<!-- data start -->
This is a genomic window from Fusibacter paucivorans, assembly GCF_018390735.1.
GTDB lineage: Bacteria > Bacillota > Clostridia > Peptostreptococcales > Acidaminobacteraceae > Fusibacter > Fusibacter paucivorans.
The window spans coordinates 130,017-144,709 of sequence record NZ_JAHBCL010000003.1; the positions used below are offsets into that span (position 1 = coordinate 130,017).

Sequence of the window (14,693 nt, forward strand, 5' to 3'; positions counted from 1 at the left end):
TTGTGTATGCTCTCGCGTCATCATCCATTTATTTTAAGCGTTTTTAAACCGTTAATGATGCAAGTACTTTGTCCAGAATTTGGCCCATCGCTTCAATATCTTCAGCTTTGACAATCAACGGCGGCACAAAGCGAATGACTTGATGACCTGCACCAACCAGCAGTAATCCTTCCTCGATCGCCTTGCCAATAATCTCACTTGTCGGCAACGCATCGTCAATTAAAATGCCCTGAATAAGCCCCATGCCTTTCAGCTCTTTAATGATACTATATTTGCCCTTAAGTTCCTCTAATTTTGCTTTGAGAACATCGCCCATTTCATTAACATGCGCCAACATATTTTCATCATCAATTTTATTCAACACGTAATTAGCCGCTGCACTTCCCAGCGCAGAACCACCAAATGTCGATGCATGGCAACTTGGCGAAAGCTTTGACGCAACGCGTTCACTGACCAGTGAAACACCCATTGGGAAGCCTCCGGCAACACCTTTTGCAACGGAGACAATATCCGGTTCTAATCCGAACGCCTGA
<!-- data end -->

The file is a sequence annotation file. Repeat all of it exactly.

This is a genomic window from Fusibacter paucivorans, assembly GCF_018390735.1.
GTDB lineage: Bacteria > Bacillota > Clostridia > Peptostreptococcales > Acidaminobacteraceae > Fusibacter > Fusibacter paucivorans.
The window spans coordinates 130,017-144,709 of sequence record NZ_JAHBCL010000003.1; the positions used below are offsets into that span (position 1 = coordinate 130,017).

Sequence of the window (14,693 nt, forward strand, 5' to 3'; positions counted from 1 at the left end):
TTGTGTATGCTCTCGCGTCATCATCCATTTATTTTAAGCGTTTTTAAACCGTTAATGATGCAAGTACTTTGTCCAGAATTTGGCCCATCGCTTCAATATCTTCAGCTTTGACAATCAACGGCGGCACAAAGCGAATGACTTGATGACCTGCACCAACCAGCAGTAATCCTTCCTCGATCGCCTTGCCAATAATCTCACTTGTCGGCAACGCATCGTCAATTAAAATGCCCTGAATAAGCCCCATGCCTTTCAGCTCTTTAATGATACTATATTTGCCCTTAAGTTCCTCTAATTTTGCTTTGAGAACATCGCCCATTTCATTAACATGCGCCAACATATTTTCATCATCAATTTTATTCAACACGTAATTAGCCGCTGCACTTCCCAGCGCAGAACCACCAAATGTCGATGCATGGCAACTTGGCGAAAGCTTTGACGCAACGCGTTCACTGACCAGTGAAACACCCATTGGGAAGCCTCCGGCAACACCTTTTGCAACGGAGACAATATCCGGTTCTAATCCGAACGCCTGA